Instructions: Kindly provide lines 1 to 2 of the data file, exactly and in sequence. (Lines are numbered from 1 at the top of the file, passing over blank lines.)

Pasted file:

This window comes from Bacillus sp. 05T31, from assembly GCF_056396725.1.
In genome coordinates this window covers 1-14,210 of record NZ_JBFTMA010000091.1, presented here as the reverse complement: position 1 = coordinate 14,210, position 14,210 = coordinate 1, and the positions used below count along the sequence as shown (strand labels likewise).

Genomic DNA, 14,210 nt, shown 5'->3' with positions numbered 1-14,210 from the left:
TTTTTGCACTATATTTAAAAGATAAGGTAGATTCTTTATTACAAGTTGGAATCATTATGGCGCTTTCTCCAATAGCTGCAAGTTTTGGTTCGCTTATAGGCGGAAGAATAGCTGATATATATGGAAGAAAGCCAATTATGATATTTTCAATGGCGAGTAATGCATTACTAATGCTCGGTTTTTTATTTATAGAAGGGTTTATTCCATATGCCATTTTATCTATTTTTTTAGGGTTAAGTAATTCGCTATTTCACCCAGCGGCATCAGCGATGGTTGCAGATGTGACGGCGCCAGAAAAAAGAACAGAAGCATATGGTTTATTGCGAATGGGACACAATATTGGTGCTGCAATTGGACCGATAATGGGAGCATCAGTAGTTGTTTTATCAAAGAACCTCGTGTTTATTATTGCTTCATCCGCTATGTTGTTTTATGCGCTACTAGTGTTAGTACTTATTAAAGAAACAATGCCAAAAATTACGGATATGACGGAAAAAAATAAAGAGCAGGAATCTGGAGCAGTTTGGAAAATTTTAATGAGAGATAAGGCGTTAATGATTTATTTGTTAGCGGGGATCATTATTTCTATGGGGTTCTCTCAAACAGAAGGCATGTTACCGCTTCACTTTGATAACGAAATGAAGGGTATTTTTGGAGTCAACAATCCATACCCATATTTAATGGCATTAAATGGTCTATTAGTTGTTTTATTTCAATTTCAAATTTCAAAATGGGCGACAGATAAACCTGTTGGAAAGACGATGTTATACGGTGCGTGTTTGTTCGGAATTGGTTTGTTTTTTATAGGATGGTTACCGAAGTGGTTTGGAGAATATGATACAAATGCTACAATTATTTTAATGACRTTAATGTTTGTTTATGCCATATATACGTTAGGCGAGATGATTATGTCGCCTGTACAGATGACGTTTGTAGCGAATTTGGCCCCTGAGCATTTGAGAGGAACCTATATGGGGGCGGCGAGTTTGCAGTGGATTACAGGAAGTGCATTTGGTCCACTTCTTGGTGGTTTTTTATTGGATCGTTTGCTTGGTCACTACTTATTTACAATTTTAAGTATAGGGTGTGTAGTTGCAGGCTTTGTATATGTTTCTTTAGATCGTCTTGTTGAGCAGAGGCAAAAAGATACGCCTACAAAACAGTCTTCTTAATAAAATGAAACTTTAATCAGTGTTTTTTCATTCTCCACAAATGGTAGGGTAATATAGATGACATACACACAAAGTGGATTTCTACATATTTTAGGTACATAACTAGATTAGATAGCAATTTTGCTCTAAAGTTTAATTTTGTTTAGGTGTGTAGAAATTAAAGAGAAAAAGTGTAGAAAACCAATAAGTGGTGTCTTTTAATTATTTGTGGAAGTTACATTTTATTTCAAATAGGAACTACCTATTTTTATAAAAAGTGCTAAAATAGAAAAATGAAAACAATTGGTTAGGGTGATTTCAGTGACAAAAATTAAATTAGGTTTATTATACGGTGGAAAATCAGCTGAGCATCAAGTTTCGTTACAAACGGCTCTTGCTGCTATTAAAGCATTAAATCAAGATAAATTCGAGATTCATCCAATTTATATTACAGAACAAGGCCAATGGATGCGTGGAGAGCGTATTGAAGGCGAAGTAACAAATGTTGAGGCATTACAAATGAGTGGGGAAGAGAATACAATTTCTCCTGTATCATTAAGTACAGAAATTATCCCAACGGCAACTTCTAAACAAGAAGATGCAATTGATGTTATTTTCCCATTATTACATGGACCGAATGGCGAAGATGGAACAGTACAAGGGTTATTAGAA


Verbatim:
This window comes from Bacillus sp. 05T31, from assembly GCF_056396725.1.
In genome coordinates this window covers 1-14,210 of record NZ_JBFTMA010000091.1, presented here as the reverse complement: position 1 = coordinate 14,210, position 14,210 = coordinate 1, and the positions used below count along the sequence as shown (strand labels likewise).